Panel: Military to face tough budget cuts
WASHINGTON — Pentagon leaders warned Monday the military could face tough choices between troops’ benefits and major weapons systems as the services face likely budget cuts next year.
Gen. James Cartwright, vice chairman of the Joint Chiefs of Staff, told an audience of active and retired military at the annual Military Officers Association of America symposium that the recent economic downturn will put pressure on all branches of government to cut expenses.
That presents problems for the military in balancing health care costs, education support and other benefits with new, expensive vehicles and platforms. And, he said, at least in the short term that will mean more emphasis on equipment that is flexible and can support a host of different missions, like unmanned aerial vehicles.
"If we continue to try and strive for the exquisite on the material side to the expense of the adaptable, adjustable, modifiable, we’re going to be challenged," Cartwright said.
"We historically build our systems to a known threat. Where we are today is accepting the reality that the problems we’re going to face are unknown."
Vice Adm. Mark Ferguson III, chief of Naval Personnel, said the military’s health care system, defense schools network and family support services have become a "gold standard" for militaries worldwide.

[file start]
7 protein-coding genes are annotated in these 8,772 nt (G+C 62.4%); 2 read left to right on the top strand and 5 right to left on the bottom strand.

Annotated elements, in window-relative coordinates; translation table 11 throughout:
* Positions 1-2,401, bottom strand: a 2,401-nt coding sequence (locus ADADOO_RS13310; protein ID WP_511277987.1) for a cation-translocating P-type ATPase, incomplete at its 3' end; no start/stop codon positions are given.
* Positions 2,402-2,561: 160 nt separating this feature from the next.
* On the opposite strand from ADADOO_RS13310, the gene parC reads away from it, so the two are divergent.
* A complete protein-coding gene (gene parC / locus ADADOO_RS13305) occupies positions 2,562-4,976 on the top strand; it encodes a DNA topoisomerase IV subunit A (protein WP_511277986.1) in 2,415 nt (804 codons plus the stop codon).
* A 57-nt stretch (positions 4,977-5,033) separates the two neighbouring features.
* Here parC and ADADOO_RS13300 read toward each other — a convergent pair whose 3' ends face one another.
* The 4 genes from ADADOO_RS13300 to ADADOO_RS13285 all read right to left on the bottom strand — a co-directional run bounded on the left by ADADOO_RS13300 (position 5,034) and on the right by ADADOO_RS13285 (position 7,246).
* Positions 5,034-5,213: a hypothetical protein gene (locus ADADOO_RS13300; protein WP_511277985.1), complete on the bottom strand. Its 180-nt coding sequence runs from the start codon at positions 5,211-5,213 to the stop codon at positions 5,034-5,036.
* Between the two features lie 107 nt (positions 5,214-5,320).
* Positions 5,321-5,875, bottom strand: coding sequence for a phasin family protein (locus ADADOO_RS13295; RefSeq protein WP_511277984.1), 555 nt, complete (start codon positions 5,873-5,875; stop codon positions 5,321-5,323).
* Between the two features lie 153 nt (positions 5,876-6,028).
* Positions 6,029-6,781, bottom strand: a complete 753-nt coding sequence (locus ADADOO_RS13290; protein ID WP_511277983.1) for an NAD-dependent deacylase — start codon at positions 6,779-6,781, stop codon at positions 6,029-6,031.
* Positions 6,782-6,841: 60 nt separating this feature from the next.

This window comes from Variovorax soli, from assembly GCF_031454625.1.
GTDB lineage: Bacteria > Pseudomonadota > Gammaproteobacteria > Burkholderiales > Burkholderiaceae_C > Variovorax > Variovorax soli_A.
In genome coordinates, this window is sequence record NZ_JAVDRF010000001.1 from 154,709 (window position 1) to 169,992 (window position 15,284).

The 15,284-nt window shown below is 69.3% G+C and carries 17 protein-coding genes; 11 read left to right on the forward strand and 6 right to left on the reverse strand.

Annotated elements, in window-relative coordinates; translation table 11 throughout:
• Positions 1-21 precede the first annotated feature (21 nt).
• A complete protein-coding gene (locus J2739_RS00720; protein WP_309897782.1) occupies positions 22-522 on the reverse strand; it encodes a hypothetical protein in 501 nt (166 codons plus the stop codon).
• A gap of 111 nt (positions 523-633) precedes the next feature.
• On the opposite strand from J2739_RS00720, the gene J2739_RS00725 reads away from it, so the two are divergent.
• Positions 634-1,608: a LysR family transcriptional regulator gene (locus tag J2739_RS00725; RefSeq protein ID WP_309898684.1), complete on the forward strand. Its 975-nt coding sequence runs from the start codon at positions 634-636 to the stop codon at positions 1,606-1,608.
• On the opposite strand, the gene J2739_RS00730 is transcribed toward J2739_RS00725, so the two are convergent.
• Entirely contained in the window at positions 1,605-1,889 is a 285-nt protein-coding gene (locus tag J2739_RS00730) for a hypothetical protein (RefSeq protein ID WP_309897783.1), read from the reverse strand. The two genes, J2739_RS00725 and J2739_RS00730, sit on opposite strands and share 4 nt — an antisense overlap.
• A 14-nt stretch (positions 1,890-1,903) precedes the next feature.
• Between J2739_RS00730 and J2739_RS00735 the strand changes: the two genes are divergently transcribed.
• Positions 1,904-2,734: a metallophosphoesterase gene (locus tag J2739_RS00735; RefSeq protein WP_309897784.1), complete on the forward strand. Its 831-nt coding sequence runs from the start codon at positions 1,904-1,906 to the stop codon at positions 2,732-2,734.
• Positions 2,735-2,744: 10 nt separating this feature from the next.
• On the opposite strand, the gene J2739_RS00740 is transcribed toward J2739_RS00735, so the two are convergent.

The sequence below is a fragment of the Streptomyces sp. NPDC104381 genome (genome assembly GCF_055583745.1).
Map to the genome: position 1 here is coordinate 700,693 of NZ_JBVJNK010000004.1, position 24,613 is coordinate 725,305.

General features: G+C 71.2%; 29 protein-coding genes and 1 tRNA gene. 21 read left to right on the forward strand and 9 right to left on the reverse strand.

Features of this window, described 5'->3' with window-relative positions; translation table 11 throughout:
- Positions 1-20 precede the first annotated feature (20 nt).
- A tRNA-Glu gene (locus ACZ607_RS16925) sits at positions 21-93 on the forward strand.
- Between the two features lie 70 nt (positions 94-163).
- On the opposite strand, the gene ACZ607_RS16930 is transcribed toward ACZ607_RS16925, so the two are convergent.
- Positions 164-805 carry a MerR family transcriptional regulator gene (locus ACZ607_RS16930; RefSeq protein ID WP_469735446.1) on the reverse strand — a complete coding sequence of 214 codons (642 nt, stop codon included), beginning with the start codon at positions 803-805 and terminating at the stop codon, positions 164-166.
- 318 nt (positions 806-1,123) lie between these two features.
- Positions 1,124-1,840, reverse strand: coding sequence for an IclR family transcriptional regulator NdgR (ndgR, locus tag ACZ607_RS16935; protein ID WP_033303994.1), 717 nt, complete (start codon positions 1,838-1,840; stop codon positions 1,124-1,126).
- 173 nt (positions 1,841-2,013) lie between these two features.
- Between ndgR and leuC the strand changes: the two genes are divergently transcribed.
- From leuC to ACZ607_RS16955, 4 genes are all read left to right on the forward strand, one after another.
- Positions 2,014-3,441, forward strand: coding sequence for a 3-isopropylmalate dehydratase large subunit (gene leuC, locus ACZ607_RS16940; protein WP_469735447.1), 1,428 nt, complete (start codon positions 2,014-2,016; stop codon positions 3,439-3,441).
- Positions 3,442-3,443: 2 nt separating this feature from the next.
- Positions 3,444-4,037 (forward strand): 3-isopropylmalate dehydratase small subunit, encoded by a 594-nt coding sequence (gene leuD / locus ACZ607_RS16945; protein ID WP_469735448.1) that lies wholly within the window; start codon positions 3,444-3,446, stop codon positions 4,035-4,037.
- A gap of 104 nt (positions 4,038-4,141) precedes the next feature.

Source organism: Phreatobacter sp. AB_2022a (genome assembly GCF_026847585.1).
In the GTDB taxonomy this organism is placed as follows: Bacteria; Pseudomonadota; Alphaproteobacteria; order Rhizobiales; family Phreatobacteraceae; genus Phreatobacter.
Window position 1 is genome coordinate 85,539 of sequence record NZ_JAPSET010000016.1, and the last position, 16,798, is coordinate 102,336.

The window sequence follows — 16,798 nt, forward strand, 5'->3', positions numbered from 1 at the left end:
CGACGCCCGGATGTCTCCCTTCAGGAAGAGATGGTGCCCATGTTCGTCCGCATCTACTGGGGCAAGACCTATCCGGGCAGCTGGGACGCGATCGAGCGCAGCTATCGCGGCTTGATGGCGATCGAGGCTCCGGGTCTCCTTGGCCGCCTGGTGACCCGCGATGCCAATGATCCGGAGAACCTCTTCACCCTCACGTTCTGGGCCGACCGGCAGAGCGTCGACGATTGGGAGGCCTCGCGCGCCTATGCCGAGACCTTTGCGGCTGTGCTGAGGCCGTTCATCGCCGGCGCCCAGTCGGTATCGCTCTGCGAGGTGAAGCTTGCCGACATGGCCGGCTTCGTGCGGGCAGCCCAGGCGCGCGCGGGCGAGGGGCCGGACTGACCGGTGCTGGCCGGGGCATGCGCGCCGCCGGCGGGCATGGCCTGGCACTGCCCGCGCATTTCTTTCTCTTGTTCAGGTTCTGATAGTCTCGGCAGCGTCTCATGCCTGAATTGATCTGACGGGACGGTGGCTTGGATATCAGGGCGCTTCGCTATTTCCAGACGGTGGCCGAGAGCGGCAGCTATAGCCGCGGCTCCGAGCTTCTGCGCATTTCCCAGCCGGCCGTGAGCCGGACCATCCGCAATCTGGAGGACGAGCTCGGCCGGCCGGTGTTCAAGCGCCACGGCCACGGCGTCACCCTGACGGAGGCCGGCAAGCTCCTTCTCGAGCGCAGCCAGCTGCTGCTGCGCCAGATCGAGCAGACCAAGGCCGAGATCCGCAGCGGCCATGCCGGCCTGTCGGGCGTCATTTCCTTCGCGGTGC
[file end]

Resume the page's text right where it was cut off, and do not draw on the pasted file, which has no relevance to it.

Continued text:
"But we can’t escape the fact that the cost of investing in people is rising," he said. "We’ve reduced our (Navy) end strength since 2001 by about 46,000 people. But during that time our manpower costs rose."
Ferguson and other service leaders said officials are studying ways to reduce those entitlement costs while searching for places to trim or eliminate weapons systems expenses.
Working closer with the commercial defense industry should produce some savings, they said, but delays or reductions in equipment production is also likely. Cuts in active-duty personnel will put more responsibility on Guardsmen and reservists, but also could lead to more benefits for them.
Alan Gropman, panel moderator and professor of national security at the National Defense University, said service leaders must be careful not to choose either benefits or platforms at the expense of the other, but find a balance between the two.
"Missions are achievable … but only with capable weapons and people," he said.